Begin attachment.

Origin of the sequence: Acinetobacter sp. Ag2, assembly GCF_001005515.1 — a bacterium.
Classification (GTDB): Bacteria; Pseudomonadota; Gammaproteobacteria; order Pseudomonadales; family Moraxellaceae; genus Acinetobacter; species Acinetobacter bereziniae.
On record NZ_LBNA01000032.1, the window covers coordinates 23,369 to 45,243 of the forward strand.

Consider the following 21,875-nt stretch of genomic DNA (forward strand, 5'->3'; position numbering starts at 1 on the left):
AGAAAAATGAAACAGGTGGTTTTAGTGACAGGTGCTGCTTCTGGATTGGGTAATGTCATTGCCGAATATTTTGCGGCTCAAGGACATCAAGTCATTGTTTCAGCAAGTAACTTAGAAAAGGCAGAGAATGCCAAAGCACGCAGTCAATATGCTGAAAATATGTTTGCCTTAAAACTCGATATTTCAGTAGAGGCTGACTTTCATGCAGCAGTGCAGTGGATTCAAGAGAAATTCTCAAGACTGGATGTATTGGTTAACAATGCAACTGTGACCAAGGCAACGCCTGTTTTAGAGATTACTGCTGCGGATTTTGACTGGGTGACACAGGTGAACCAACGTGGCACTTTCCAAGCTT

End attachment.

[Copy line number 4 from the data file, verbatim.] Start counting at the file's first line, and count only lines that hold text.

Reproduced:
Consider the following 21,875-nt stretch of genomic DNA (forward strand, 5'->3'; position numbering starts at 1 on the left):